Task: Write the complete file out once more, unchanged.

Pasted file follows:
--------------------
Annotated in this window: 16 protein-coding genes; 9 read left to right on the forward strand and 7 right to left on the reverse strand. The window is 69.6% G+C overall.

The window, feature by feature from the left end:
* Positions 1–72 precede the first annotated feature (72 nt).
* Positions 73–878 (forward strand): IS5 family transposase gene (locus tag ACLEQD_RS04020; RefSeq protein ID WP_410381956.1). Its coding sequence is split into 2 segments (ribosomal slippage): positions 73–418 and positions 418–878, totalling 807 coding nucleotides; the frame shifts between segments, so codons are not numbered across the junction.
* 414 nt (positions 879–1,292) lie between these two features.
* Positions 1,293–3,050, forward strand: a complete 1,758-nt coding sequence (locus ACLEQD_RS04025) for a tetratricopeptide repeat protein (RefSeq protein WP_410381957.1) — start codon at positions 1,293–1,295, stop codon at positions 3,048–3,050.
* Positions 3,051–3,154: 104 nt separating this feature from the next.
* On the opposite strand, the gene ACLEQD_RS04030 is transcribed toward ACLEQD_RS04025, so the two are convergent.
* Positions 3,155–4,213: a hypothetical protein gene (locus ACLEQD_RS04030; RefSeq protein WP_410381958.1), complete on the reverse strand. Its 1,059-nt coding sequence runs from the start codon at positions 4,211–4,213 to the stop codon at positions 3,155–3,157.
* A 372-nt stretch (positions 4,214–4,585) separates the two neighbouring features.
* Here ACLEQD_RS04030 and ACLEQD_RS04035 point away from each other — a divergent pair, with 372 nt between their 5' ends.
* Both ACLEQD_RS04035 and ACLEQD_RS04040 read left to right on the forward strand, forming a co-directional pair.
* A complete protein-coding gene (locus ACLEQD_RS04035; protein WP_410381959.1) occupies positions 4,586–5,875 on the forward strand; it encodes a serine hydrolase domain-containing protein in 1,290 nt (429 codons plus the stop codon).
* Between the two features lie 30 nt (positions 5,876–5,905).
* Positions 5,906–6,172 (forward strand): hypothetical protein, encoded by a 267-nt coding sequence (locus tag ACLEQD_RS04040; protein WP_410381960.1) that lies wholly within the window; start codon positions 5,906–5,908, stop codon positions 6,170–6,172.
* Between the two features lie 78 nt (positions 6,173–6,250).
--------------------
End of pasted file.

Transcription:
Annotated in this window: 16 protein-coding genes; 9 read left to right on the forward strand and 7 right to left on the reverse strand. The window is 69.6% G+C overall.

The window, feature by feature from the left end:
* Positions 1–72 precede the first annotated feature (72 nt).
* Positions 73–878 (forward strand): IS5 family transposase gene (locus tag ACLEQD_RS04020; RefSeq protein ID WP_410381956.1). Its coding sequence is split into 2 segments (ribosomal slippage): positions 73–418 and positions 418–878, totalling 807 coding nucleotides; the frame shifts between segments, so codons are not numbered across the junction.
* 414 nt (positions 879–1,292) lie between these two features.
* Positions 1,293–3,050, forward strand: a complete 1,758-nt coding sequence (locus ACLEQD_RS04025) for a tetratricopeptide repeat protein (RefSeq protein WP_410381957.1) — start codon at positions 1,293–1,295, stop codon at positions 3,048–3,050.
* Positions 3,051–3,154: 104 nt separating this feature from the next.
* On the opposite strand, the gene ACLEQD_RS04030 is transcribed toward ACLEQD_RS04025, so the two are convergent.
* Positions 3,155–4,213: a hypothetical protein gene (locus ACLEQD_RS04030; RefSeq protein WP_410381958.1), complete on the reverse strand. Its 1,059-nt coding sequence runs from the start codon at positions 4,211–4,213 to the stop codon at positions 3,155–3,157.
* A 372-nt stretch (positions 4,214–4,585) separates the two neighbouring features.
* Here ACLEQD_RS04030 and ACLEQD_RS04035 point away from each other — a divergent pair, with 372 nt between their 5' ends.
* Both ACLEQD_RS04035 and ACLEQD_RS04040 read left to right on the forward strand, forming a co-directional pair.
* A complete protein-coding gene (locus ACLEQD_RS04035; protein WP_410381959.1) occupies positions 4,586–5,875 on the forward strand; it encodes a serine hydrolase domain-containing protein in 1,290 nt (429 codons plus the stop codon).
* Between the two features lie 30 nt (positions 5,876–5,905).
* Positions 5,906–6,172 (forward strand): hypothetical protein, encoded by a 267-nt coding sequence (locus tag ACLEQD_RS04040; protein WP_410381960.1) that lies wholly within the window; start codon positions 5,906–5,908, stop codon positions 6,170–6,172.
* Between the two features lie 78 nt (positions 6,173–6,250).